Category Archives: Macroeconomic policy

Announcing (Actually, Confirming) Our Focus on the CBO’s Dubious Models and Political Bias

We’ve been writing about abuses of power and process at the Congressional Budget Office and will be ramping up our coverage further now that ranking member Bernie Sanders has a new team at the Budget Committee, which among other things supervises the CBO. And the CBO is going to be the subject of a major political fight over how it prepares its estimates of the economic and fiscal impact of pending legislation. As we’ll discuss below, Republicans plan to mandate that the CBO use something called dynamic scoring, which has the effect of making tax cuts look far more beneficial to the economy than they are, by effectively claiming that tax cuts boost growth, which then boosts tax receipts. It would effectively institutionalize the Laffer curve, which has been widely and repeatedly debunked. As troubling as this development is, there’s already a lot not to like in how the CBO operates.

Read more...

MMT Versus the CBO: Replacing the Budget Constraint with an Inflation Constraint

Yves here. MMT, or Modern Monetary Theory, is in the process of becoming vastly more visible by virtue of leading MMT advocate, Stephanie Kelton, becoming Chief Economist on the Senate Budget Committee on behalf of ranking member Bernie Sanders. And that means, as this post demonstrates, that MMT has gone through the “first they ignore you, then they ridicule you” stages and is now in the “then then fight you” phase. And one of the chief strategies of MMT opponents is to misrepresent it.

Read more...

Bill Mitchell: Demystifying Modern Monetary Theory

Yves here. This is a useful and accessible talk by one of the leading Modern Monetary Theory developers, Bill Mitchell of the University of Newcastle, interviewed here by Marshall Auerback of INET.

This talk is wide-ranging, and starts by pointing out that in key ways, Modern Monetary Theory incorporates basic concepts that have perversely omitted from mainstream macroeconomics, largely for ideological reasons. This conversation does not get much into central bank operations, which is the basis for MMT’s claim that it is a much more accurate representation of how monetary operations work for a fait currency issuer like the US than textbook or popular press accounts that are based on outdated “gold standard” notions.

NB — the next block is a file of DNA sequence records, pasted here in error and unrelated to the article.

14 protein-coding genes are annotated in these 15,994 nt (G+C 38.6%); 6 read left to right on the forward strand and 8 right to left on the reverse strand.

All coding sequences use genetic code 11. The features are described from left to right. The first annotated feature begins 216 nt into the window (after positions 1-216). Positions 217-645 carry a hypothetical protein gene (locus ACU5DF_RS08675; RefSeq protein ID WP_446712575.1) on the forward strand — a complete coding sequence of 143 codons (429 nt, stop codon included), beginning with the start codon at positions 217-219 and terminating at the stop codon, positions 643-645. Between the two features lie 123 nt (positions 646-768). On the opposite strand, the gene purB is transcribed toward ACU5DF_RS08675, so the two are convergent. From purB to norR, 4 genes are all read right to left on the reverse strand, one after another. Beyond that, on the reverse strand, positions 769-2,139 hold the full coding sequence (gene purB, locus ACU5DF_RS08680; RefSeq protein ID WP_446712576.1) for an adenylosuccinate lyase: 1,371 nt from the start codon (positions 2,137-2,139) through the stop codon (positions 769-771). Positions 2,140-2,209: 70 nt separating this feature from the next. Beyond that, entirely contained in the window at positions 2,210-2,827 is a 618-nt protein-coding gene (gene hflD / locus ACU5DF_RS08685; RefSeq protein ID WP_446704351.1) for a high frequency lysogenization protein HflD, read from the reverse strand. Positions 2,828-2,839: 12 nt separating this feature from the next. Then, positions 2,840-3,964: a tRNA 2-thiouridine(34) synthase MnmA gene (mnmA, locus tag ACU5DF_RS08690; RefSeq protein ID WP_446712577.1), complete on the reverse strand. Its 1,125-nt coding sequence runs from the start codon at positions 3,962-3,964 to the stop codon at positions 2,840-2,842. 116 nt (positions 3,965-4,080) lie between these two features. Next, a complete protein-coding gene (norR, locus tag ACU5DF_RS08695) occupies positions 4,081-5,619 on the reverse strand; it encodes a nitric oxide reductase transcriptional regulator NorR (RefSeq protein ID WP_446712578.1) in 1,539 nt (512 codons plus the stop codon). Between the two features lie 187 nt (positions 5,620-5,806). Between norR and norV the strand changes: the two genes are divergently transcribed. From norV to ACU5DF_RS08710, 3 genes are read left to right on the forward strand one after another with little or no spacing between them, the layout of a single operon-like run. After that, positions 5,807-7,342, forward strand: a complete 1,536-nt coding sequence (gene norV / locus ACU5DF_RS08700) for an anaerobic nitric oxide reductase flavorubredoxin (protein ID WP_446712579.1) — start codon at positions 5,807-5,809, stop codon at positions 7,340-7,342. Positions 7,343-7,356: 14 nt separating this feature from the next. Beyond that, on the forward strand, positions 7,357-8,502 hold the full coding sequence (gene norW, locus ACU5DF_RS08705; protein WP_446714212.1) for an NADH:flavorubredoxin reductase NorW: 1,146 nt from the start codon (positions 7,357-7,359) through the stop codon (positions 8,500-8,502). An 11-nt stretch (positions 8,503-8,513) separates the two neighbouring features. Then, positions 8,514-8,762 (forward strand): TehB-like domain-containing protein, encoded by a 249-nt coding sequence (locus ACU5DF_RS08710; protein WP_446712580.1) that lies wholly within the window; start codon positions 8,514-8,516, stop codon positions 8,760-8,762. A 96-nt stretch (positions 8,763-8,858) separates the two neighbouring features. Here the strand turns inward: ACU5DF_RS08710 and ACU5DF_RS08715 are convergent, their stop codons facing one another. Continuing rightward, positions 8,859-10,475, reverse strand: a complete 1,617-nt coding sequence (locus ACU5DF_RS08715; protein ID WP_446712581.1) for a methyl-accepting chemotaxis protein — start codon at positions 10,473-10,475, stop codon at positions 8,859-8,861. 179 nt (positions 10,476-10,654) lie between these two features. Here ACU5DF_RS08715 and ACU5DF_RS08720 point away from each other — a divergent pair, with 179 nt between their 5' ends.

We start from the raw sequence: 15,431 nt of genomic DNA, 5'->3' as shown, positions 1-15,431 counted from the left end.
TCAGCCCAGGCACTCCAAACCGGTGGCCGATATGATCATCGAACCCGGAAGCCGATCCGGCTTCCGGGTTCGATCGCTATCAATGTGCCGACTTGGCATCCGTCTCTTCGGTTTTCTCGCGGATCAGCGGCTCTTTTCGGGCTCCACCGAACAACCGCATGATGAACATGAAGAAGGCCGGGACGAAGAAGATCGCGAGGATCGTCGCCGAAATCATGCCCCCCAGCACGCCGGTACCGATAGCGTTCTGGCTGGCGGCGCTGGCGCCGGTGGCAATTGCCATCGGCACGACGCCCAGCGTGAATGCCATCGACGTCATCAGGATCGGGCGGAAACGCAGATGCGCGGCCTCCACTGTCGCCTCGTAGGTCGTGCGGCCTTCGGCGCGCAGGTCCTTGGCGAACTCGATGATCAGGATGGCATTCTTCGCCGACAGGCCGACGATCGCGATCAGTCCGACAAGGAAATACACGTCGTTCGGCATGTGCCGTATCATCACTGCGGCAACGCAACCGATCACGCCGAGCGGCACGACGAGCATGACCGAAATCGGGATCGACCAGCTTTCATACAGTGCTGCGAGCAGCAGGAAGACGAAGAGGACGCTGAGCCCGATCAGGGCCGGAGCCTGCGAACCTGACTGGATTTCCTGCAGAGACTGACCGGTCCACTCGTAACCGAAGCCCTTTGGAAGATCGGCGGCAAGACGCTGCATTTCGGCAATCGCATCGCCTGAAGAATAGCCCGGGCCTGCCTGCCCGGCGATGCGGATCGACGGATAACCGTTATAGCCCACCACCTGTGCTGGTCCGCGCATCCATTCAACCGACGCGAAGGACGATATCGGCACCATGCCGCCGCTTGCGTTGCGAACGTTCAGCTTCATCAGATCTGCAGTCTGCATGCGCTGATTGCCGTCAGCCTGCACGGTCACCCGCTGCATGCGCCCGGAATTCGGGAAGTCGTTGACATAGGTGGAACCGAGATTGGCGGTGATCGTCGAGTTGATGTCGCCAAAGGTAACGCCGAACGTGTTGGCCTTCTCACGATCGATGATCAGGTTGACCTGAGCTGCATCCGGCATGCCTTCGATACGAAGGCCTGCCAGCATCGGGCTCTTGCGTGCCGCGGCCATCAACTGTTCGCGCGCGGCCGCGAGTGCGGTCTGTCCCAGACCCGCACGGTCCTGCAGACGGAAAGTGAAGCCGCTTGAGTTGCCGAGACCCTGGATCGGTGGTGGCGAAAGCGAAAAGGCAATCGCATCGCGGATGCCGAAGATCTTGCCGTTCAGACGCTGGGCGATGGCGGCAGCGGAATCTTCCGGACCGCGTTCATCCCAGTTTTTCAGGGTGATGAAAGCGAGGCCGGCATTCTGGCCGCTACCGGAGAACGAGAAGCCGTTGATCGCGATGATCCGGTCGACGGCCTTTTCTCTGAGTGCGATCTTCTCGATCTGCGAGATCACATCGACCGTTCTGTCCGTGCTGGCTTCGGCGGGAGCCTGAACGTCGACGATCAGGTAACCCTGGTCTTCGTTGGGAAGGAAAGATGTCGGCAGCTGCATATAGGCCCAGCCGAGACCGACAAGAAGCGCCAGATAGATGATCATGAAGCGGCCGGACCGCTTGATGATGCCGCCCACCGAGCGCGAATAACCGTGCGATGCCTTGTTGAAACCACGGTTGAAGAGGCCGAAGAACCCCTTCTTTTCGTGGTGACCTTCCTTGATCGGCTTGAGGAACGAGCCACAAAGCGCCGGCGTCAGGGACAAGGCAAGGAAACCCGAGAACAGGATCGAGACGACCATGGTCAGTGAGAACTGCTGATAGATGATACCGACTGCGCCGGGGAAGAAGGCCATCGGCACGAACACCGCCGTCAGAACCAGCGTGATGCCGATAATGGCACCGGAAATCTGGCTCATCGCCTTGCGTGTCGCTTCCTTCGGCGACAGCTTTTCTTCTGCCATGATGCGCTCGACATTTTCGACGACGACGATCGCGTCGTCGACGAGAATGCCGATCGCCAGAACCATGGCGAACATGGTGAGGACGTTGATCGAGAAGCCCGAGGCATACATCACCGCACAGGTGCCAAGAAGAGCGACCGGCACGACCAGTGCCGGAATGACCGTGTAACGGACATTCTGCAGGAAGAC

In typical Australian fashion, Mitchell is blunt, so I suspect readers will find this talk to be more lively and accessible than typical economists’ fare.

Read more...

Peter Temin: Lessons From the Great Depression

In this video, Peter Temin, a highly respected expert on the Great Depression*, discusses some of the revealing parallels between that era and our current financial and economic plight with Marshall Auerback. Don’t be deceived by the leisurely pacing of this conversation and Temin’s soft-spoken manner. Temin in his measured way sets the stage for discussing how the trajectory we are on, which is undoing more and more social safety nets and job security, which are fundamental to trust, does not merely lead to lower productivity and hence hurts everyone, including the wealthy, but also puts us on a trajectory towards a dystopian future.

Read more...

Yanis Varoufakis: Was Maastricht Another Versailles for the German Nation? A Reply to Klaus Kastner